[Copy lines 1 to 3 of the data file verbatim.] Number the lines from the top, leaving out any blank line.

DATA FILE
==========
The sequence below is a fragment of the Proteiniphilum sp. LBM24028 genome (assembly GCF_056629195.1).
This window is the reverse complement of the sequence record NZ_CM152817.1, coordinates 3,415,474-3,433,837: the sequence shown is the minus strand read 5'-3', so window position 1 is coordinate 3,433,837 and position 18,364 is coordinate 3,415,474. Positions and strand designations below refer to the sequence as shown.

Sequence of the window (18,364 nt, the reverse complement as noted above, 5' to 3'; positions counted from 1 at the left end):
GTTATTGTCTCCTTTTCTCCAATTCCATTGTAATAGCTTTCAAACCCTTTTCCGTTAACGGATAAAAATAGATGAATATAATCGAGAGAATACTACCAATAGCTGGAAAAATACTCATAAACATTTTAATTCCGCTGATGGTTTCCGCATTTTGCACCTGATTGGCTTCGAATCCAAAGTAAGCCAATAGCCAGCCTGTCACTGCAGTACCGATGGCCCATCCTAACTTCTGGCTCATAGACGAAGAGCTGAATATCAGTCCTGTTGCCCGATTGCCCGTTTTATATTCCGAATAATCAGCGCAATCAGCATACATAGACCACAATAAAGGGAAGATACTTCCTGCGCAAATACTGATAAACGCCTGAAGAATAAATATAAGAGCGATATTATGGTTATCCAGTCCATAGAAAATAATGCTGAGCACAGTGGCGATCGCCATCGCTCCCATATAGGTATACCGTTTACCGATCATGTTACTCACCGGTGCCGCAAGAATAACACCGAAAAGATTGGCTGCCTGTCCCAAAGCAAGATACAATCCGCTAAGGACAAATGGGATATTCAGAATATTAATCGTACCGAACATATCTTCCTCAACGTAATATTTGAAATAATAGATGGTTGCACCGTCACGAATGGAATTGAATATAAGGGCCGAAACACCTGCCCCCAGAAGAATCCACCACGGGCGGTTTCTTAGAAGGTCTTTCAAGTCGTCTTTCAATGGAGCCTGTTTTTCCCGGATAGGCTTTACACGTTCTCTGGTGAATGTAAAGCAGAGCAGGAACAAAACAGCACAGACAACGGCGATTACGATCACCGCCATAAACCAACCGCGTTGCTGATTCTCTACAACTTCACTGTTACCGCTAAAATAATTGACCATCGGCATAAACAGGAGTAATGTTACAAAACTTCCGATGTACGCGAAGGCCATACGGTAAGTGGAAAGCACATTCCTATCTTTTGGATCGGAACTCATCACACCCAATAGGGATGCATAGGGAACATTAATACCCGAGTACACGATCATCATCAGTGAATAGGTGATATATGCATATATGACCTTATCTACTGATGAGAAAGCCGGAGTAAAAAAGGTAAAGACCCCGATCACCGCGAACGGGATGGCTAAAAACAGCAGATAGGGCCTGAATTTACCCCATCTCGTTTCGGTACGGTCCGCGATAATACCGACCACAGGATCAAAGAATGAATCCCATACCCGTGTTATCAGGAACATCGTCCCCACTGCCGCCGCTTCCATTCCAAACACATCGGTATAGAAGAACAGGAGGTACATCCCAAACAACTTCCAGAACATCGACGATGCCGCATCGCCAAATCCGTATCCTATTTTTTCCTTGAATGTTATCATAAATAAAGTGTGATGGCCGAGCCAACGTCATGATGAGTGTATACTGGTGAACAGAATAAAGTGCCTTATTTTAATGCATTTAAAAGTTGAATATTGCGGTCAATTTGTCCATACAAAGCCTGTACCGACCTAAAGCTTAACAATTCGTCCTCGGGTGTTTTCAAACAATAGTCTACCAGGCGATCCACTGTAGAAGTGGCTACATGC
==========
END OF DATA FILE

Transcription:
The sequence below is a fragment of the Proteiniphilum sp. LBM24028 genome (assembly GCF_056629195.1).
This window is the reverse complement of the sequence record NZ_CM152817.1, coordinates 3,415,474-3,433,837: the sequence shown is the minus strand read 5'-3', so window position 1 is coordinate 3,433,837 and position 18,364 is coordinate 3,415,474. Positions and strand designations below refer to the sequence as shown.

Sequence of the window (18,364 nt, the reverse complement as noted above, 5' to 3'; positions counted from 1 at the left end):